The Wilderness Land Trust

The Wilderness Land Trust is a small, highly specialized nonprofit organization established to buy and protect wilderness land. Since it was founded in 1992, the non-profit organization has preserved 410 parcels comprised of more than 41,000 acres of wilderness inholdings in 90 designated and proposed wilderness areas. The Wilderness Land Trust, a 501(c)(3) organization, has offices in California and Colorado. For more information visit our website


The year 2014 marks the 50th anniversary of the Wilderness Act, which designated 9.1 million acres as the National Wilderness Preservation System. The Wilderness Land Trust’s work is more relevant than ever, striving to protect the integrity of what is now more than 109.5 million wilderness acres for current and future generations to enjoy.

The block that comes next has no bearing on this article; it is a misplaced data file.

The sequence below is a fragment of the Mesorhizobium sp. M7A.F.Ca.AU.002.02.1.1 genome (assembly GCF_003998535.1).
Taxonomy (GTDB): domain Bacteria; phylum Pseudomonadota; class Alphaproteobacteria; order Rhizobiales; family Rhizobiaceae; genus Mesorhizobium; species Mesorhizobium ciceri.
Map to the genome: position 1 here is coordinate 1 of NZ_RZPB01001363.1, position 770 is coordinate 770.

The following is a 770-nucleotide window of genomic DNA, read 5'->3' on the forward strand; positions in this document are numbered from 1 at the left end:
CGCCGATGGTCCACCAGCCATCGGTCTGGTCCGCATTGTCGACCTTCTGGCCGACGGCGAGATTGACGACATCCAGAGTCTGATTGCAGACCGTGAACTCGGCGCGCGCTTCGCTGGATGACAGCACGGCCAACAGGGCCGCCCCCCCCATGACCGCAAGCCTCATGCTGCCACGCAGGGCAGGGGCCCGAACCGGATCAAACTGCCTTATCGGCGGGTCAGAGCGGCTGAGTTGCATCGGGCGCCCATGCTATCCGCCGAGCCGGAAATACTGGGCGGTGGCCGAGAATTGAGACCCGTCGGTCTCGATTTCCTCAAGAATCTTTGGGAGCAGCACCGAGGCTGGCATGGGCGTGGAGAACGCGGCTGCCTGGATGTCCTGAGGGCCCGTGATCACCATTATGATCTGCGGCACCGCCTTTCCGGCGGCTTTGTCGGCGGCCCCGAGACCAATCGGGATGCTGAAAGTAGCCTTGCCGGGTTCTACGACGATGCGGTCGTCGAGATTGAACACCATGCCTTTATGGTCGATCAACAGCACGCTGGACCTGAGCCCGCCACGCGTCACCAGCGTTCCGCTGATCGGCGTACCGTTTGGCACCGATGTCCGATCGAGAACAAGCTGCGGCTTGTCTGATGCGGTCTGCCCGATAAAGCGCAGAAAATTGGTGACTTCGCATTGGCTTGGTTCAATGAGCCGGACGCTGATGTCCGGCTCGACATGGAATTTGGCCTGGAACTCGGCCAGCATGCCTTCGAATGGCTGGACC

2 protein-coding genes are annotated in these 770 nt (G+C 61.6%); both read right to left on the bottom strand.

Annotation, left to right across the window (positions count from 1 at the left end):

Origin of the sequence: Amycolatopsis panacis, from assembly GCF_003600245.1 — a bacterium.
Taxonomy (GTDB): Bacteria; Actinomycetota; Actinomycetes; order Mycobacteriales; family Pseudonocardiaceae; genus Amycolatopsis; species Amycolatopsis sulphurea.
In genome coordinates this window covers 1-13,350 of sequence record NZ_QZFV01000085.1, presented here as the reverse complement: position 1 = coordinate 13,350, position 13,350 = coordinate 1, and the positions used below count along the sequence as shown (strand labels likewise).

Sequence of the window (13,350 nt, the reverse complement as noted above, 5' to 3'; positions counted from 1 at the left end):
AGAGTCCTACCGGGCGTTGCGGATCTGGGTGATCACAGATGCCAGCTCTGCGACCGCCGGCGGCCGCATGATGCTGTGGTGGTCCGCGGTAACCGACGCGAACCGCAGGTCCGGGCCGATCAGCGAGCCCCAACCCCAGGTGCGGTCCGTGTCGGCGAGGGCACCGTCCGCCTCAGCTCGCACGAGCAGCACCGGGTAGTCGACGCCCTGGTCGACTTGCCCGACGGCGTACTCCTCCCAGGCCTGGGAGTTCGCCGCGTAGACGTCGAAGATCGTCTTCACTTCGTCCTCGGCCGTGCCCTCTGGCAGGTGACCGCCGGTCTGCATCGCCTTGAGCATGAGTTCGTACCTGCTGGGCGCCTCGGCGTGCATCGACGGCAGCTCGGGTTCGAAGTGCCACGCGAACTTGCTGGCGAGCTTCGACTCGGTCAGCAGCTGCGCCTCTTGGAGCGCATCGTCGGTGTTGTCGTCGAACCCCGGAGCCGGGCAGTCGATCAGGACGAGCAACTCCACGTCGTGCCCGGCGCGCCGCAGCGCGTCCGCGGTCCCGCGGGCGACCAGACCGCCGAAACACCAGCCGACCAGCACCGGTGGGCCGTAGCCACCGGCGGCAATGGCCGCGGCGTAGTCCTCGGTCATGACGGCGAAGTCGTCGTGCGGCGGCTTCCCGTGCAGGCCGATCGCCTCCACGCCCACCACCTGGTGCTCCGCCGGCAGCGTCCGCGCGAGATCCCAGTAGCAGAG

The Wilderness Land Trust is an accredited by the Land Trust Accreditation Commission and is a 1% for the Planet Non-Profit Partner. Visit to learn how individuals and businesses can support our projects.         

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Since it was founded in 1992, The Wilderness Land Trust organization has preserved 447 parcels comprised of more than 48,872 acres of wilderness inholdings in 103 designated and proposed wilderness areas. 

(Updated 12/2017)